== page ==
Life on US aircraft carrier in Islamic State war
ABOARD THE USS THEODORE ROOSEVELT IN THE PERSIAN GULF (AP) — Every day, the steam-powered catapult aboard this massive aircraft carrier flings American fighter jets into the sky, on missions to target the extremist Islamic State group in Iraq and Syria.
The USS Theodore Roosevelt, whose homeport is San Diego, California, is a key element of the U.S.-led coalition targeting the militants. This island of steel in the Persian Gulf some 1,090-feet (330-meters) long is home to some 5,000 U.S. Navy airmen, sailors and Marine pilots, carrying some 70 aircraft involved in the fight against the extremists.
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Coming in for landing on its 4.5-acre flight deck feels like nothing else; the plane's tail hooks catch trap wires and screech the aircraft to a halt in about two seconds — rushing so much blood to the heads of passengers and pilots that everyone briefly sees red.
"Ladies and gentlemen, welcome to the Big Stick!" crew members shout on arrival, referring to the 20-story tall aircraft carrier's namesake, the U.S.' 26th president known for the saying: "Speak softly and carry a big stick."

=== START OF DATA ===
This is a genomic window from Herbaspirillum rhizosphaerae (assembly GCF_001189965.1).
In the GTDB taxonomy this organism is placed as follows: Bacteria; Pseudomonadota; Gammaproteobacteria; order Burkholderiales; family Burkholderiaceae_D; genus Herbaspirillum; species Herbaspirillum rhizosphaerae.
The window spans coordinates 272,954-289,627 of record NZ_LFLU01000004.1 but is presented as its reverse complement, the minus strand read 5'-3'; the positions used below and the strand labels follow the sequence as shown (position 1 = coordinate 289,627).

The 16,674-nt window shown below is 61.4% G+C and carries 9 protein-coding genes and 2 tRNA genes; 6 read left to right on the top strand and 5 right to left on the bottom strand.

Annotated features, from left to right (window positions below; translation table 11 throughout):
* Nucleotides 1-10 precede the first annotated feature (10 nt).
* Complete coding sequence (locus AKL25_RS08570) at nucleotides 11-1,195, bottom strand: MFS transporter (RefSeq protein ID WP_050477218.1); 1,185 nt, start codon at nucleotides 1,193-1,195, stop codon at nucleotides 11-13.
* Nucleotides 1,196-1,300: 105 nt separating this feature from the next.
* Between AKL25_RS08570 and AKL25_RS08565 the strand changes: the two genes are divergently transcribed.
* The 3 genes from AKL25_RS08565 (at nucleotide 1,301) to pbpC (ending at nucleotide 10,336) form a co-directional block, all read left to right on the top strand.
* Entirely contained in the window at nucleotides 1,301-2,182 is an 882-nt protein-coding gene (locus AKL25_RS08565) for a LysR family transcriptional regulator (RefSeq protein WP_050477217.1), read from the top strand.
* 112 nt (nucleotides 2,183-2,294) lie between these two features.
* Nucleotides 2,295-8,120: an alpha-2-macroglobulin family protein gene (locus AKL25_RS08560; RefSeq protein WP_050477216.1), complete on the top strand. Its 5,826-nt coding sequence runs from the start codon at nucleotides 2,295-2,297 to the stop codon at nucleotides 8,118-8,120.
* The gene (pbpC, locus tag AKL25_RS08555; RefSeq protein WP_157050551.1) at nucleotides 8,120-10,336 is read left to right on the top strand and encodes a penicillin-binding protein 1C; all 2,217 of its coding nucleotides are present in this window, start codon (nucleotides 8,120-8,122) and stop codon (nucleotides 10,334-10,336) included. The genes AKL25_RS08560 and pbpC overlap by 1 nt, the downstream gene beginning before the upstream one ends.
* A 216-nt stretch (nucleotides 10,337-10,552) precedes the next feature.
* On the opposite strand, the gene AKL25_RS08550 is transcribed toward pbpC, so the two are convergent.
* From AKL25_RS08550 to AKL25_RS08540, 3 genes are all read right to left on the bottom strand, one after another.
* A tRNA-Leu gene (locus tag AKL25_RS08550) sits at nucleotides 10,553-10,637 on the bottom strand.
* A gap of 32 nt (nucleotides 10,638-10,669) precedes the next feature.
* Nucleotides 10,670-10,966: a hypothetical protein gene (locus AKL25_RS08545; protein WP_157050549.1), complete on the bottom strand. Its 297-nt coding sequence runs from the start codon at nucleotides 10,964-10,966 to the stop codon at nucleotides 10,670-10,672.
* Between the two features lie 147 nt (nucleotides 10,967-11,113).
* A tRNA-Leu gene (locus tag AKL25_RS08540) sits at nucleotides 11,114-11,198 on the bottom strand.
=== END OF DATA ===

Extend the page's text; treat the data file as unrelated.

Below deck is a complex set of passageways and tunnels, hangars and sailors' quarters, gyms and mess halls, engine rooms and offices. Painted murals bear fighter squadron insignia, U.S. flags, the cartoon figure Popeye and other patriotic imagery.
Pilots onboard have flown missions into both Iraq and Syria, part of the over 6,800 airstrikes carried out by the coalition since August 2014. Some 20 percent of all coalition strikes come from aircraft launched from the nuclear-powered Roosevelt.
Though naval officers declined to discuss their operations in detail with an Associated Press team invited onboard, many missions now target the Islamic State-held city of Ramadi in Iraq to support local forces trying to retake it. Each mission requires hours of preparation, those involved say.
"We don't just shoot from the hip, if you will," says Capt. Brandon "Wobbly" Wilkins, a Marine pilot. "And again we're not here to carpet-bomb the place and obliterate a nation. We're trying to do very specific things with our aircrafts to support the Iraqi mission."
Here is a series of photographs from AP photographer Marko Drobnjakovic's visit aboard the USS Theodore Roosevelt, which will return to the U.S. this fall.
Associated Press photographers and photo editors on Twitter: http://apne.ws/150o6jo
Follow Marko Drobnjkovic on Twitter at www.twitter.com/xmd101 .
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